Published on February 26th, 2013 | by Jon Spengler1
Eclipse Review: Actual Fun in Space
While I love boardgames, I have a hard time spending $50+ on one and an even harder time spending 4+ hours playing a single session. This means that a few classic board games leave me cold, like the venerable and oh so enticing Twilight Imperium. Twilight Imperium is a “4X game“, promising players the joys of building a space empire by exploring, researching, and blowing up enemies. It sounds exactly like something I should love, right?
But Twilight Imperium isn’t fun. The mechanics don’t do a good job promoting the kind of exciting events that the words “space empire” conjure up and it’s tediously long. (The last game I played was cut short well before its conclusion at 5 hours.) There are fun tasks built into “gigantic monolithic space empires” and Twilight Imperium doesn’t provide those things. Thankfully, the clever board game Eclipse was created for those of us that want to explore space and have fun at the same time.
Empire Building for Fun and Profit
The game of Eclipse isn’t a simple one but the goals and mechanics are easily understandable. At the end of nine turns you want your space empire to have the most victory points. Victory points are gained by participating in combat (more for winning), controlling hexes of the game board, researching technology, and forging alliances with other players. The biggest triumph of Eclipse is that all of these routes to victory are equally valid to pursue and all interact with each other. The game I played had four players with completely different strategies, and we were all (mostly) neck-and-neck the entire game.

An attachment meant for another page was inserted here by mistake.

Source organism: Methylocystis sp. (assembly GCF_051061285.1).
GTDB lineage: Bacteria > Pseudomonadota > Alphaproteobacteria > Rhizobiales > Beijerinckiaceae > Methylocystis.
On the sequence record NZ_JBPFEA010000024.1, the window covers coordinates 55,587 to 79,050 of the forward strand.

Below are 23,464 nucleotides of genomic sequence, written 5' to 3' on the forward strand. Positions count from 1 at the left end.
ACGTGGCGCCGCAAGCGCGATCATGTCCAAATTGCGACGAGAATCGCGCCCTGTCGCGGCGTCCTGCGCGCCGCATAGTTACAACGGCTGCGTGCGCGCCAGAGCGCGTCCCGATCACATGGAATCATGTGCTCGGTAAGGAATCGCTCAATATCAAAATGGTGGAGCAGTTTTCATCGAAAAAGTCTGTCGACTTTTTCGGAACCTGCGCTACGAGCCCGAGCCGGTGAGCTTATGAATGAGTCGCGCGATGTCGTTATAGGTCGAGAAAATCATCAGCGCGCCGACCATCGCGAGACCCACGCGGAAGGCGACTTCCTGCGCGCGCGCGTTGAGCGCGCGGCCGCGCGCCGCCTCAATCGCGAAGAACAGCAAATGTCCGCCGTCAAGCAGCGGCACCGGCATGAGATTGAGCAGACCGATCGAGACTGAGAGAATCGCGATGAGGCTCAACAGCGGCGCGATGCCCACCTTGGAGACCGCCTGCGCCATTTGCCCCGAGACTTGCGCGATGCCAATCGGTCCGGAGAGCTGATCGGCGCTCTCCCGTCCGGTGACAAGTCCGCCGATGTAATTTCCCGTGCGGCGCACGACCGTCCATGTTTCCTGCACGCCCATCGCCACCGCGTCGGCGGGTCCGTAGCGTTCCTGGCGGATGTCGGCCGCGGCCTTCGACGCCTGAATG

Each of these routes of victory are also well presented and exciting. The game keeps all eyes on the table by preventing the possibility of “picking a course and sticking to it”. The research that can be researched each turn is determined by tiles drawn out of a bag, the contents of hexes are revealed as they’re explored, and combat is as unpredictable as it should. Every turn of the game is something fresh and new and it successfully kept my attention for four extremely fast hours.
In short, Eclipse is a space game that encourages space antics with your friends.
Blocks and Battles
While Eclipse’s heart is in the right place, it wouldn’t mean anything if the game was cumbersome to play. When you and your friends sit down to play a game that will take the entirety of an evening, the game can’t be confusing or frustrating. The route to victory (whether or not you make it there) should be clear and creating those fun space antics should be effortless. I can say with confidence that Eclipse is the first intuitive and graceful 4X game.
The interface for your empire is a play mat that sits in front of you. It measures your resources, your income, your ships and their upgrades, your available technologies, and even the number of acts you can take during your turn. Absolutely all the information you need is at your fingertips, and you can see the other player’s information as well. Eclipse presents all of your options clearly and encourages you to take decisive action. I was blown away by how easy it was to track and even predict the income of resources.
The game also makes sure that the scale remains manageable, erring on the side of simple/claustrophobic. The hexes make sure that you bump into your friends, and fleets of ships never get larger than perhaps 8 or 9 plastic pieces. Even tracking resources, controlled territories, and taking actions are all controlled by the same circular chip. You have to see this game in action to see how smooth it functions.
In short, Eclipse is a space game that encourages space antis with your friends and makes it easy to do so.
While this review is relatively short, that’s to Eclipse’s credit. The game gives a complex space-conquest experience for you and your friends without creating the levels of complexity that would get in the way. I’ve played Eclipse once with the Rise of the Ancients expansion built in and I’m hungry for a second chance to sit down and dig in. I found that the learning curve was extremely friendly and even though I was in last place due to newbie mistakes I had fun the entire time we played.
Eclipse is an easy purchase to recommend!